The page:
I can generate a self signed certificate for any Common Name, such as www.google.com. If I have a server at example.com and serve up a certificate with the common name www.google.com and the user accepts it. Would that allow me to MITM a connection to www.google.com with that certificate without them having to accept it again?

If not, what prevents that from working? Does the browser keep a table of certificate fingerprints to the domain which it came from?

I tested this myself and it didn't work, but I'm looking for further validation since it's possible my testing was flawed.

1 Answer 1


If the user adds an explicit connection for a certificate while visiting a site this exception is only added for the combination of this specific target site and this specific certificate. In your specific example it means that the certificate will be accepted only for example.com but not for www.google.com since this exception is only added for the target example.com. It does not matter that the certificate contains a subject alternative name for www.google.com too.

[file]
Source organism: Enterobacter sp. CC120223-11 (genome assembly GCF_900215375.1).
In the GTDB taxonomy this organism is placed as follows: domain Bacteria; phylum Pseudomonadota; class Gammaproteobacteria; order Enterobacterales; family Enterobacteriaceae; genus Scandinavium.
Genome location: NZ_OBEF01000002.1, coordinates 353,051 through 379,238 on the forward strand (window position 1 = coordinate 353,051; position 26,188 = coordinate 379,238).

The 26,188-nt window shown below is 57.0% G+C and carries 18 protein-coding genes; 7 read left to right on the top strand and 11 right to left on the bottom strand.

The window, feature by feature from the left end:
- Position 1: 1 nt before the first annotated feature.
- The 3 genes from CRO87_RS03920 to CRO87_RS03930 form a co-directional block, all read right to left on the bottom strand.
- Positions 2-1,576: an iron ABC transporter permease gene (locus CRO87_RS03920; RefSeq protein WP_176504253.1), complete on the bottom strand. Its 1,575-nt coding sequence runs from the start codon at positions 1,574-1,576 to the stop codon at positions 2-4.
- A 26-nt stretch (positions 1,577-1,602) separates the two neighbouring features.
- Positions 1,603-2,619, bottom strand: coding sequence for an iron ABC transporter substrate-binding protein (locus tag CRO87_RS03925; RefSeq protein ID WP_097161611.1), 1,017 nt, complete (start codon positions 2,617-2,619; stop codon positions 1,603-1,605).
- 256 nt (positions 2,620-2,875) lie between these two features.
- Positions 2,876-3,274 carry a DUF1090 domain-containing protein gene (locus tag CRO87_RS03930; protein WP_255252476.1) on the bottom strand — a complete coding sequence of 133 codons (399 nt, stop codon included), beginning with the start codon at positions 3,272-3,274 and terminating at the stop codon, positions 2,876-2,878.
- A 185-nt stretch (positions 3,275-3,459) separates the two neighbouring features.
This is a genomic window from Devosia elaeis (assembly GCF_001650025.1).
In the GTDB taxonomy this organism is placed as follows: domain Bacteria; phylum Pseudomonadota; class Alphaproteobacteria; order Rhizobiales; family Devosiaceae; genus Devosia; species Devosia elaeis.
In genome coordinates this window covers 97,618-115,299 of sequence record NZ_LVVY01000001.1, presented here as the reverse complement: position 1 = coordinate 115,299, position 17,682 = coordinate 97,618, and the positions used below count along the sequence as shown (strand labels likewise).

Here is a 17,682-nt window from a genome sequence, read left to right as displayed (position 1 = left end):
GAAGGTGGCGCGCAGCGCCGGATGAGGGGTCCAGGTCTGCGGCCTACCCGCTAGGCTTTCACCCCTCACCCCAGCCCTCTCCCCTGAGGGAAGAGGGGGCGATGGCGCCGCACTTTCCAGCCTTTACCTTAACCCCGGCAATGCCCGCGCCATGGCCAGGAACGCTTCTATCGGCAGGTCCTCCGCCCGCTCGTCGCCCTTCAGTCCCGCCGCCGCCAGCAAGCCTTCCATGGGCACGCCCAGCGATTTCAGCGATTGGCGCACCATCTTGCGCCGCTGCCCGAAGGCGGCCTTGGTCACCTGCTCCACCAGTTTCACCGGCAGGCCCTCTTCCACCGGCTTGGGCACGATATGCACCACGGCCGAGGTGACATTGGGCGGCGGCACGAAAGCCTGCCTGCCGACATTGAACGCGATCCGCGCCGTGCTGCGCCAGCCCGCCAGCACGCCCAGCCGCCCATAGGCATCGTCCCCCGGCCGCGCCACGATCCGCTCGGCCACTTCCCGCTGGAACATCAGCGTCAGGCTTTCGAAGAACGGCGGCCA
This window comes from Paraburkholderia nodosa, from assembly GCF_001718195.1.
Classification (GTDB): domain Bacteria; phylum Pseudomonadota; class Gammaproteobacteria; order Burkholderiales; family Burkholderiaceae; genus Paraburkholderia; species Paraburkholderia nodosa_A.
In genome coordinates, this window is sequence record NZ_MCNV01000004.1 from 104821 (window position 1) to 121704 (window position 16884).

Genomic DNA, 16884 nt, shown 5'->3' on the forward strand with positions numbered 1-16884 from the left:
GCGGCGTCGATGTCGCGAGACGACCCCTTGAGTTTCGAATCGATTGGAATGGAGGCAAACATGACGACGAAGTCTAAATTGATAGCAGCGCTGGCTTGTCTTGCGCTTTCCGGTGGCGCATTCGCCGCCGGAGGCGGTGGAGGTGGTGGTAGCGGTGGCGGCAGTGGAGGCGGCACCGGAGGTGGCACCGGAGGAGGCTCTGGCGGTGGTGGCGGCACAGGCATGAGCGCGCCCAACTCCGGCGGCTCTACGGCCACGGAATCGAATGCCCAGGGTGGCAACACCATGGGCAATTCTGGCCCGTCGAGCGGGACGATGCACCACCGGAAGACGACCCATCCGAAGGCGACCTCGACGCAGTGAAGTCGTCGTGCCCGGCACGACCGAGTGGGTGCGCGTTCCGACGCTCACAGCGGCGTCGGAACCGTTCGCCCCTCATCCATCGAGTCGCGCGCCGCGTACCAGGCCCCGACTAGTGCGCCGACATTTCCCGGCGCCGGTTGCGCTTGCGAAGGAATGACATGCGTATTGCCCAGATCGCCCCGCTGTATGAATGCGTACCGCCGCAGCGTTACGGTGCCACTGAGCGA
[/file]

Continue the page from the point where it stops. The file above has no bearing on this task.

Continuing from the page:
As far as I remember the behavior was actually different long ago where the exception was added for a certificate independent of the site. It was fixed to defend against exactly the scenario you've outlined.

  • This is consistent with my testing, and makes sense for it to be enforced in this way.
    – Hem
    Apr 27, 2018 at 6:09

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